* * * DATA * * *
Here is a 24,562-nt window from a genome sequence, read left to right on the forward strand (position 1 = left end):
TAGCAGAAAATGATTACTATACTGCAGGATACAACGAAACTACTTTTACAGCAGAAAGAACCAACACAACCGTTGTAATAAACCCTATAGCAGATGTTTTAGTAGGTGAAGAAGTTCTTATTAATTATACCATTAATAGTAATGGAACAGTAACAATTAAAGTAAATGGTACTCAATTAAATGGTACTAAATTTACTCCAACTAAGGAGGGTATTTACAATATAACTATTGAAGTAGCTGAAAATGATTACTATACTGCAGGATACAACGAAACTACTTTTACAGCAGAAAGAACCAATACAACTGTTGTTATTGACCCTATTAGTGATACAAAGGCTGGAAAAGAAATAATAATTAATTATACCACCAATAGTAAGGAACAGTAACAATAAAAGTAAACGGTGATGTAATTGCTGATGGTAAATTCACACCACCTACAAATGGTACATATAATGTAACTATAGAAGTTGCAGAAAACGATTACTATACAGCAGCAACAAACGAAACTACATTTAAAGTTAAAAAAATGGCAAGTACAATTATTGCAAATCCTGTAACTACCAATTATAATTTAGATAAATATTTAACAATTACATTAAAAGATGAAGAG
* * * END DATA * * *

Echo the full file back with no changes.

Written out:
Here is a 24,562-nt window from a genome sequence, read left to right on the forward strand (position 1 = left end):
TAGCAGAAAATGATTACTATACTGCAGGATACAACGAAACTACTTTTACAGCAGAAAGAACCAACACAACCGTTGTAATAAACCCTATAGCAGATGTTTTAGTAGGTGAAGAAGTTCTTATTAATTATACCATTAATAGTAATGGAACAGTAACAATTAAAGTAAATGGTACTCAATTAAATGGTACTAAATTTACTCCAACTAAGGAGGGTATTTACAATATAACTATTGAAGTAGCTGAAAATGATTACTATACTGCAGGATACAACGAAACTACTTTTACAGCAGAAAGAACCAATACAACTGTTGTTATTGACCCTATTAGTGATACAAAGGCTGGAAAAGAAATAATAATTAATTATACCACCAATAGTAAGGAACAGTAACAATAAAAGTAAACGGTGATGTAATTGCTGATGGTAAATTCACACCACCTACAAATGGTACATATAATGTAACTATAGAAGTTGCAGAAAACGATTACTATACAGCAGCAACAAACGAAACTACATTTAAAGTTAAAAAAATGGCAAGTACAATTATTGCAAATCCTGTAACTACCAATTATAATTTAGATAAATATTTAACAATTACATTAAAAGATGAAGAG